The roller-coaster of India-Pakistan relations took its latest dip Monday with India's decision to cancel scheduled talks next week between the countries' top Foreign Ministry bureaucrats. India's decision followed the move by Pakistan's ambassador in New Delhi to consult with Kashmiri separatists ahead of the bilateral talks. As an Indian foreign ministry spokesman put it, Islamabad had a choice to make—"talk to the separatists or talk to us."
All this offers important clues about how the newly elected government of Narendra Modi will approach its neighbors. Its motto appears to be, "We're open for business, but national security comes first."
Critics of New Delhi's decision see it as a flip-flop on an important foreign policy issue. In May, Mr. Modi belied his reputation for hawkishness by inviting Pakistani Prime Minister Nawaz Sharif to his swearing-in ceremony in New Delhi. This was followed with an exchange of gifts that suggested personal warmth: A shawl for Mr. Sharif's mother from Mr. Modi, and a white sari for Mr. Modi's mother from Mr. Sharif.
But while scrapping the talks may hurt the mood in New Delhi and Islamabad, Mr. Modi's critics are wrong. Anyone who thought he turned into a dove this year hasn't been paying close attention. His decision to cancel suggests a refinement, not a reversal, of his government's approach to its neighbors.
In reaching out to Mr. Sharif, Mr. Modi signaled a desire for friendly relations in line with his goal of reviving India's flagging economy, which includes fostering a peaceful neighborhood. In pulling the plug on talks, Mr. Modi has suggested what India expects in return: A modicum of respect from Pakistan for Indian sensibilities.
Both elements of this outlook—economic pragmatism and diplomatic toughness—have been visible over Mr. Modi's three months in power. Apart from his overture to Mr. Sharif, the Indian leader has visited neighboring Bhutan and Nepal, where he unfurled a vision of shared economic prosperity. He echoed that theme again in Delhi on Friday, during his first Independence Day address to the nation. "Why not get together with all the SAARC nations to plan out the fight against poverty?" he asked, referring to the eight-member South Asian Association for Regional Cooperation.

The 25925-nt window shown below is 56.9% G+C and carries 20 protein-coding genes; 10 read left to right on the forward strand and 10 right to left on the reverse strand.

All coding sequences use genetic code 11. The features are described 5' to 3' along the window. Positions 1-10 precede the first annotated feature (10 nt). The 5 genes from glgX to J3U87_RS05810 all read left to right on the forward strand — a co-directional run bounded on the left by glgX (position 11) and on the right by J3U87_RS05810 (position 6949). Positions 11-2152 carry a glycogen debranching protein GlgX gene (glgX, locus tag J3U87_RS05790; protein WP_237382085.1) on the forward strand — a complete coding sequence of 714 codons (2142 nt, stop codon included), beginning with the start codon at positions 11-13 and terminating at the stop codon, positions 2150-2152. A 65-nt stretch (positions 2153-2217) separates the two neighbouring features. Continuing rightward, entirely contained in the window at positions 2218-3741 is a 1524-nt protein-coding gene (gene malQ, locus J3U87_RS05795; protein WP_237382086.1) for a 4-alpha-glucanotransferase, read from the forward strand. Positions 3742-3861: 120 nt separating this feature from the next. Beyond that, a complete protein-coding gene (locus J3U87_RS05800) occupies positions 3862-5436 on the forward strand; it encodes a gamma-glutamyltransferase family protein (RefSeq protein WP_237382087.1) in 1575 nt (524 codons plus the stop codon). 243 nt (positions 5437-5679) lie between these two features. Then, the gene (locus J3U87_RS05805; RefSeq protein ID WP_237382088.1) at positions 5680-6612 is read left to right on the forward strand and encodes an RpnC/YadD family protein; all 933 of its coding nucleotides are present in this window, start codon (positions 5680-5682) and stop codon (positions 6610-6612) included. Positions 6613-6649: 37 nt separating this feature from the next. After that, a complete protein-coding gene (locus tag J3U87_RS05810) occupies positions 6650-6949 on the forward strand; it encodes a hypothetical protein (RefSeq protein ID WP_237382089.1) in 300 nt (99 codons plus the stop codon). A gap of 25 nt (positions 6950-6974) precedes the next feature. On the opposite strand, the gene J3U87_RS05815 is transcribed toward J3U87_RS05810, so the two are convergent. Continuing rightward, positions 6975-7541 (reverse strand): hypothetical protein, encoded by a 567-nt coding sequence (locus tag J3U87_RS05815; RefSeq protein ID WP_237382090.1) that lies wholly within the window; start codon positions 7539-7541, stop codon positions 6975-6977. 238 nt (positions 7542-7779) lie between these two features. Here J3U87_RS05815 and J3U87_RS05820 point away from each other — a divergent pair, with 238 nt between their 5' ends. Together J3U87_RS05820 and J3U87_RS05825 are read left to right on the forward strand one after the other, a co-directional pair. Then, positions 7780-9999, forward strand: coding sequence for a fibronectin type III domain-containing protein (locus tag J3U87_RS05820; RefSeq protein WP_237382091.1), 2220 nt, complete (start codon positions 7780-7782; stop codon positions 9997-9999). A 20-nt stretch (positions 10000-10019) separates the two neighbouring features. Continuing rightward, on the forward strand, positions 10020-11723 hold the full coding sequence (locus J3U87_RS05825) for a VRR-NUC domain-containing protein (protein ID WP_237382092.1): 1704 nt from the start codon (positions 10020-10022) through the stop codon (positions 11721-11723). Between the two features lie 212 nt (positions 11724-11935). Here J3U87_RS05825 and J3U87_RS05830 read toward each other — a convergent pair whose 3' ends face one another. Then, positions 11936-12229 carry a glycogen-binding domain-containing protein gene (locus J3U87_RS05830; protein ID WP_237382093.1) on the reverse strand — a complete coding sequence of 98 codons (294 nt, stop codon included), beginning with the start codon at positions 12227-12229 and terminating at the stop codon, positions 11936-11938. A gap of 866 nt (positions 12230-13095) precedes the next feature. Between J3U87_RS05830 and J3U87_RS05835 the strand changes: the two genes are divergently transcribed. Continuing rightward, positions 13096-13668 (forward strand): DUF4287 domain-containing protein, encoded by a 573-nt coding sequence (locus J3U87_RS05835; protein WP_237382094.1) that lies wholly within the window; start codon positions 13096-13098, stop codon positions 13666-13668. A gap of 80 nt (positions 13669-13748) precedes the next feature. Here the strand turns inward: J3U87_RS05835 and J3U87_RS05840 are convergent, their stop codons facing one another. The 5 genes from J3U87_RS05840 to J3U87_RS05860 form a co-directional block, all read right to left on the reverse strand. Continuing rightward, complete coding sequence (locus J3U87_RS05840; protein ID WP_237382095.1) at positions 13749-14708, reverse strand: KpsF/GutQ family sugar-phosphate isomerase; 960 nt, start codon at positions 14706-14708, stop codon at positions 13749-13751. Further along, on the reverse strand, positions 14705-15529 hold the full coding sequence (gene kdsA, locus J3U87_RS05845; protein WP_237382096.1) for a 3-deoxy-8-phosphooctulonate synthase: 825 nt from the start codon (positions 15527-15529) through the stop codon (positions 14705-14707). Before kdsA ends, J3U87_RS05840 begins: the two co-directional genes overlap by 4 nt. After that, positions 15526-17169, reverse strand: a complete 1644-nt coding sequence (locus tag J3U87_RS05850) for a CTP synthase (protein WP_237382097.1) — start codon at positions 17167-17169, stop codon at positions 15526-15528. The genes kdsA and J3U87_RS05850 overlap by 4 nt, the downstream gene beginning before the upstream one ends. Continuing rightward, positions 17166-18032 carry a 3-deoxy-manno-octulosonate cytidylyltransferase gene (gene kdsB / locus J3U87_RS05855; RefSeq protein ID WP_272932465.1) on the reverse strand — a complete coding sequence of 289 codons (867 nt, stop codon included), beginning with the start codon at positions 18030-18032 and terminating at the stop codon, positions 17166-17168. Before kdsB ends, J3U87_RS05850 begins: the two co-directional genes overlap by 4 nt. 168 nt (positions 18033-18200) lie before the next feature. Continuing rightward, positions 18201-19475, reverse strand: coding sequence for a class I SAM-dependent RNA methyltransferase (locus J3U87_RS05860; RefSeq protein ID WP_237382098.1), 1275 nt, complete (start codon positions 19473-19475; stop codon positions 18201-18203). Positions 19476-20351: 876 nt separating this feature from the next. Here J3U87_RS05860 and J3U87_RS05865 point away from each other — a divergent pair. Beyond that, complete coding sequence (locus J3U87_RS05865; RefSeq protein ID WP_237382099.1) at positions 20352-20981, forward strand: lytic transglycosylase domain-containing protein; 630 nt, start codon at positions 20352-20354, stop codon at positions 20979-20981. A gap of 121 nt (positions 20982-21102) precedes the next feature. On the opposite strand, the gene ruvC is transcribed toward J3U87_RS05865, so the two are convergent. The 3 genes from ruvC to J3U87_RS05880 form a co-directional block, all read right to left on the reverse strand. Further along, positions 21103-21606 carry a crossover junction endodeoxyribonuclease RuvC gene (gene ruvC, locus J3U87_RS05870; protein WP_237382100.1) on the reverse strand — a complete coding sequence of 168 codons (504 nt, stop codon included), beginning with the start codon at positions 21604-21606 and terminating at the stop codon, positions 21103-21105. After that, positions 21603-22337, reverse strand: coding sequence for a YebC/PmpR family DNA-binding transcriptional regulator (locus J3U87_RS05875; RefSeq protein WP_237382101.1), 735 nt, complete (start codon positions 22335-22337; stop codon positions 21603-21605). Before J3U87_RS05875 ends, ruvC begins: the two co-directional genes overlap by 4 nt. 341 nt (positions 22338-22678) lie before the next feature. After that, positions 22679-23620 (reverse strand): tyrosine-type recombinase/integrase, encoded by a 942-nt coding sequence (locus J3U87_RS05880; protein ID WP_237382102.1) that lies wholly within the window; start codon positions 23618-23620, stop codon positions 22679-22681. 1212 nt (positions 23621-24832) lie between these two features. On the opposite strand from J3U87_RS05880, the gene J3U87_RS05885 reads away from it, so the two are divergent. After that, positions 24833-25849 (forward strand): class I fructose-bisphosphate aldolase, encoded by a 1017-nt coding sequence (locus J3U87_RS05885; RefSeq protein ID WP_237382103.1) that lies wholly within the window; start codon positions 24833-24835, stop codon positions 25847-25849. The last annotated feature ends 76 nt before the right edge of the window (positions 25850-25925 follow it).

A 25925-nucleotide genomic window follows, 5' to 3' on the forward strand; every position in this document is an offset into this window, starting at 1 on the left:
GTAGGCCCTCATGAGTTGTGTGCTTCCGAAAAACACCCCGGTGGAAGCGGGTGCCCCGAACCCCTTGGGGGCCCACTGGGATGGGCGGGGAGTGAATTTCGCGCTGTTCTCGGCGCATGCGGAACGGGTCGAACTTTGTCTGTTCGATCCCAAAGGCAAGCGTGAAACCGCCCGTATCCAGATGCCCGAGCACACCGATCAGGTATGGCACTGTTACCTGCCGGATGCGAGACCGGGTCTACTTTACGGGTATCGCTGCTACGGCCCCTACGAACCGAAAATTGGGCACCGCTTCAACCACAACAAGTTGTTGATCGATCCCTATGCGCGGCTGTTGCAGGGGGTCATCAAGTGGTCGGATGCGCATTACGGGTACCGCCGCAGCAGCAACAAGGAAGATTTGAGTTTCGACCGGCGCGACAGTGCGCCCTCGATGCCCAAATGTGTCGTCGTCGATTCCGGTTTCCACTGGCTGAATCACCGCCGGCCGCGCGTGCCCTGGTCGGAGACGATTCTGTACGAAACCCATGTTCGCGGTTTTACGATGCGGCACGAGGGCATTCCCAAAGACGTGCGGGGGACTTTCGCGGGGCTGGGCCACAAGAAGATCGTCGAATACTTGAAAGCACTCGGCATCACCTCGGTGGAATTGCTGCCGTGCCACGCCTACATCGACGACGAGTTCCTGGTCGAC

On the campaign trail, candidate Modi made much of restoring India's national pride. This, as he laid out repeatedly on the stump, was not merely a matter of boosting economic growth but equally of ensuring that India's territorial boundaries are respected by Pakistan and China. En route last week to Kargil, the site in Kashmir of a bloody border confrontation between India and Pakistan 15 years ago, Mr. Modi accused Pakistan of backing terrorism against India. In July, India boosted defense spending by 15%.
For Pakistan, the current standoff could mark a turning point. Previous Indian governments have not liked but have tolerated the Pakistani practice of meeting publicly with assorted Kashmiri separatists, from relative moderates to hardline Islamists, before talks with India. Now Islamabad will need to ask itself: Is it worth jeopardizing talks with an important neighbor on a range of issues, including the disputed territory of Kashmir, just to preserve an empty ritual?
Militancy is at a low ebb in Kashmir and Pakistan is lurching from one crisis to the next. Meeting with a ragtag bunch of Kashmiri separatists serves no purpose for Islamabad beyond poking India in the eye and signaling to Pakistanis that their government hasn't quite given up on the increasingly farfetched cause of claiming Indian-controlled Kashmir. That Pakistan went ahead with the meetings despite Indian warnings shows Islamabad's continued reliance on stale diplomatic set pieces.
India is right to expect basic decorum from Pakistan if the countries are to improve ties. But New Delhi ought to guard against a policy of toughness for its own sake. If Pakistan plays ball—eschewing grandstanding with separatists and checking terrorism emanating from within its borders—India should respond with a concrete plan for deepening trade and cultural links.
Indians like to scoff that a flailing Pakistan needs India more than vice a versa. While this may be true, it doesn't mean that India won't also benefit from better ties with its recalcitrant neighbor. If both sides can adjust to new rules of the game, there's no reason why they can't find a way for both to win.
Mr. Dhume is a resident fellow at the American Enterprise Institute and a columnist for WSJ.com. He tweets @dhume